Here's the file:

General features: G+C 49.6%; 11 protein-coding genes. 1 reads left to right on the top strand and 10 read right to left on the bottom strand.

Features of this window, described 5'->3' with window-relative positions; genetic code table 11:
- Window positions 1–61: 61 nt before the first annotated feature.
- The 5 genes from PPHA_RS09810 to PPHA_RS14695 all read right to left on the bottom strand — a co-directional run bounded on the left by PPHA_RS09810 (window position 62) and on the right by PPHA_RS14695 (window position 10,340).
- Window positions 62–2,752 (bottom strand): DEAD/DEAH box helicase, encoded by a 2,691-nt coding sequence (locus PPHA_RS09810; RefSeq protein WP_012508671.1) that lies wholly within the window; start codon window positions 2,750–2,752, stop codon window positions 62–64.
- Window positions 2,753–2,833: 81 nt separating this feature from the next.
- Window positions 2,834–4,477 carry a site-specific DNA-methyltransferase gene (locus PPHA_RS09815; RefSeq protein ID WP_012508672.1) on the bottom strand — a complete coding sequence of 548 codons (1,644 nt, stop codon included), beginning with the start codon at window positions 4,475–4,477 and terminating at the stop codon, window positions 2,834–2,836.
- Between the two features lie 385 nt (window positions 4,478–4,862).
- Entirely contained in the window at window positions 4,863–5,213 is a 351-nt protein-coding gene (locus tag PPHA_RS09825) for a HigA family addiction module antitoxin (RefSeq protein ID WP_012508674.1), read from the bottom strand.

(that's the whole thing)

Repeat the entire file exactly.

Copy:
General features: G+C 49.6%; 11 protein-coding genes. 1 reads left to right on the top strand and 10 read right to left on the bottom strand.

Features of this window, described 5'->3' with window-relative positions; genetic code table 11:
- Window positions 1–61: 61 nt before the first annotated feature.
- The 5 genes from PPHA_RS09810 to PPHA_RS14695 all read right to left on the bottom strand — a co-directional run bounded on the left by PPHA_RS09810 (window position 62) and on the right by PPHA_RS14695 (window position 10,340).
- Window positions 62–2,752 (bottom strand): DEAD/DEAH box helicase, encoded by a 2,691-nt coding sequence (locus PPHA_RS09810; RefSeq protein WP_012508671.1) that lies wholly within the window; start codon window positions 2,750–2,752, stop codon window positions 62–64.
- Window positions 2,753–2,833: 81 nt separating this feature from the next.
- Window positions 2,834–4,477 carry a site-specific DNA-methyltransferase gene (locus PPHA_RS09815; RefSeq protein ID WP_012508672.1) on the bottom strand — a complete coding sequence of 548 codons (1,644 nt, stop codon included), beginning with the start codon at window positions 4,475–4,477 and terminating at the stop codon, window positions 2,834–2,836.
- Between the two features lie 385 nt (window positions 4,478–4,862).
- Entirely contained in the window at window positions 4,863–5,213 is a 351-nt protein-coding gene (locus tag PPHA_RS09825) for a HigA family addiction module antitoxin (RefSeq protein ID WP_012508674.1), read from the bottom strand.